OK, so Bill Rose is a deputy managing editor at the Post. He´s not working a beat, day in and day out, not out shaking the bushes, not crunching big stuff (that would fill a book if they´d give ya´ the time and space) into bite-size portions. That´s a tough biz. Still, in the course of three days in October, this former editor of the Miami Herald´s literate and legendary Tropic magazine showed how it´s done, how daily journalism can be layered and leavened with tragedy, humanity, humor, and grace. Rose covered the arrival of Hurricane Lili to southern Louisiana, an area he called a ¨wind-swept world of salt water, mosquitoes, and hurricanes¨ inhabited by people who ¨tend to wink at pending calamity and shrug off storm warnings with the practiced air of those who have seen this many times before.¨ That first sentence of his October 3 story was a mouthful, so he threw in a short sentence afterward that gave the whole thing dramatic punch: ¨But this time, they´re running,¨ Rose wrote. And then, when the storm didn´t cause the anticipated Hurricane Andrew-like devastation, Rose burrowed into his own urge to dismiss its effects. By following the inner voice that told him this storm was nothing, Rose discovered the heart of the tale when he found himself moved by ¨one small shred of Lili´s detritus.¨ He described a broken child´s plate inscribed with a boy´s birth date and a mother holding it in her hands while tears made her shoulders shake. The family´s trailer had been blown 25 yards and sat upside down in the mud. Everyone in that family survived Lili, but Rose showed in that moment how tragedy is individual and specific, and he made the reader feel it too. He also showed the wisdom of trusting one´s self and following the thread where it leads. It was some nice work.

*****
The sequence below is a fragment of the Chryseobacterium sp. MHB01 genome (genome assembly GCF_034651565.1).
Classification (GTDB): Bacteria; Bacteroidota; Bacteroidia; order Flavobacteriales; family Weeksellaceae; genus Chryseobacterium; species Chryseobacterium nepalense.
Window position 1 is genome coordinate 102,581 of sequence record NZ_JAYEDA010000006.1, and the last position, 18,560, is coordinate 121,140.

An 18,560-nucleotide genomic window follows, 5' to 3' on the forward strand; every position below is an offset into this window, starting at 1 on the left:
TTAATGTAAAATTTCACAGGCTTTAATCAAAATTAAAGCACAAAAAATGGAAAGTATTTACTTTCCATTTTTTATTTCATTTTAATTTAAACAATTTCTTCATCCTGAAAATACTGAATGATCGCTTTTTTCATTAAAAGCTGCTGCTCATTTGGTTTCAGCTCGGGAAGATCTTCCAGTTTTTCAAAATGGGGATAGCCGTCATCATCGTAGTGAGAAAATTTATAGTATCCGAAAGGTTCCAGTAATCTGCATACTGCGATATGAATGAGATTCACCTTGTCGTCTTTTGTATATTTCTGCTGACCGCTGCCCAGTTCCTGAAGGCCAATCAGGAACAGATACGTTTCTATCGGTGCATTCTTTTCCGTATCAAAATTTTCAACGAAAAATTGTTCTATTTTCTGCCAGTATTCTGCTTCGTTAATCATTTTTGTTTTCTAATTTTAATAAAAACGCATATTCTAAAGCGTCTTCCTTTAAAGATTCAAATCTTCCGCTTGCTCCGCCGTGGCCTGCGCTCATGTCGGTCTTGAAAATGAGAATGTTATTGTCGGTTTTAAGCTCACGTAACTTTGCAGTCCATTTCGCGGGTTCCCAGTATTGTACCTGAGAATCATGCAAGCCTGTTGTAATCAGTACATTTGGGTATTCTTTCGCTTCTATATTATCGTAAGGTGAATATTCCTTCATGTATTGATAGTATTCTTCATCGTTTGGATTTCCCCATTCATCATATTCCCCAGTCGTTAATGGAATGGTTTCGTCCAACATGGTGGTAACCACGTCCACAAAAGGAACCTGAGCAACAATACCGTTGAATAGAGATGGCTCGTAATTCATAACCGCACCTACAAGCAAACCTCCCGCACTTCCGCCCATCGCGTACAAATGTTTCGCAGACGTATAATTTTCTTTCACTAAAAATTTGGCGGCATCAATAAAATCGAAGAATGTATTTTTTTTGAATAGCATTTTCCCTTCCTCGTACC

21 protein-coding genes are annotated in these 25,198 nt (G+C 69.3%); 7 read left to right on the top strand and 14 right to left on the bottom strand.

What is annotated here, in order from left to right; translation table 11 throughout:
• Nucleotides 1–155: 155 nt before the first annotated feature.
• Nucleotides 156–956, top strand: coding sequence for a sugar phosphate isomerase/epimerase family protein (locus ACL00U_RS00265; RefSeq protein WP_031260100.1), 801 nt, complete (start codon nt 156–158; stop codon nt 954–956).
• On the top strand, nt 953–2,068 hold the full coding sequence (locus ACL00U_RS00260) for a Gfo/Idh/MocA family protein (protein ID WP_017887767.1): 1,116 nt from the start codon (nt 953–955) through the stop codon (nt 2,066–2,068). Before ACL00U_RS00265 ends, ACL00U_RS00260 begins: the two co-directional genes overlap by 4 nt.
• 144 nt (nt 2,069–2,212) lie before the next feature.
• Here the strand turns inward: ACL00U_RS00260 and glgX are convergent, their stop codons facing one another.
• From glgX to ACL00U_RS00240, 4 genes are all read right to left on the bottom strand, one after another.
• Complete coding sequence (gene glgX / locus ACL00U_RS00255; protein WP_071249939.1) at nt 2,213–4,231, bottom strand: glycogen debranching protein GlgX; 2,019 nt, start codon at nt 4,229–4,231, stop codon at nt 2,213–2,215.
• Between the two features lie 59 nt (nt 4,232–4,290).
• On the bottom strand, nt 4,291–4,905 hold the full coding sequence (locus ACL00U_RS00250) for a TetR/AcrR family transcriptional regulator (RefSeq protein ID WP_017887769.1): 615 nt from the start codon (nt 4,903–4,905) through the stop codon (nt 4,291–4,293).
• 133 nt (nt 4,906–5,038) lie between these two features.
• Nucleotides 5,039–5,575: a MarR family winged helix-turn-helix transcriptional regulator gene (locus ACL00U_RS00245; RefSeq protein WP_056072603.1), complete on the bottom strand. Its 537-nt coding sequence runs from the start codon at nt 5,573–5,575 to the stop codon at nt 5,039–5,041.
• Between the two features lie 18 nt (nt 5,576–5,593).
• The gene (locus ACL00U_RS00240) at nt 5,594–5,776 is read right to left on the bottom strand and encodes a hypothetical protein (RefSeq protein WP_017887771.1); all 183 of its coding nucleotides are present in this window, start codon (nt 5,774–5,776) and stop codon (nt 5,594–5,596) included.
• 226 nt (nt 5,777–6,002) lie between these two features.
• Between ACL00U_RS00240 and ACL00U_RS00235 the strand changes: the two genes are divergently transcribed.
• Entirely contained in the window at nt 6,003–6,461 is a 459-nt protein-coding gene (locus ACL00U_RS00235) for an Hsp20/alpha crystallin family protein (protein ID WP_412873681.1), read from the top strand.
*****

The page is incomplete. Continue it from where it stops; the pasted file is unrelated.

OK, so they both write too much. Sometimes two stories per day. He's all over the place -- libraries, cloning, astronauts. And all she can really do is cops. But his prose is straight-ahead. No bullshit. None of that Carl Hiaasen sarcasm. More of a Gene Miller type, really. And, when it comes to cultivating cop sources, she's in the Edna Buchanan mold. These soldiers of South Florida's biggest, um, best, um, most perspicacious newspaper do a hell of a job of nursing reality into a tale. It was he who recently described the case of a baby sitter who forced a 3-year-old to drink so much water that she died. She´s followed cell-phone bans, anthrax scares, and more. But the pair´s most important contribution to local journalism came in December, when they reported that 38 murder confessions elicited by Broward County Sheriff´s storm troopers had been thrown out by judges, juries, and prosecutors since 1990. Just a few months later, at least partially in response to the bad press, BSO agreed to start taping interrogations. Justice, indeed, was served.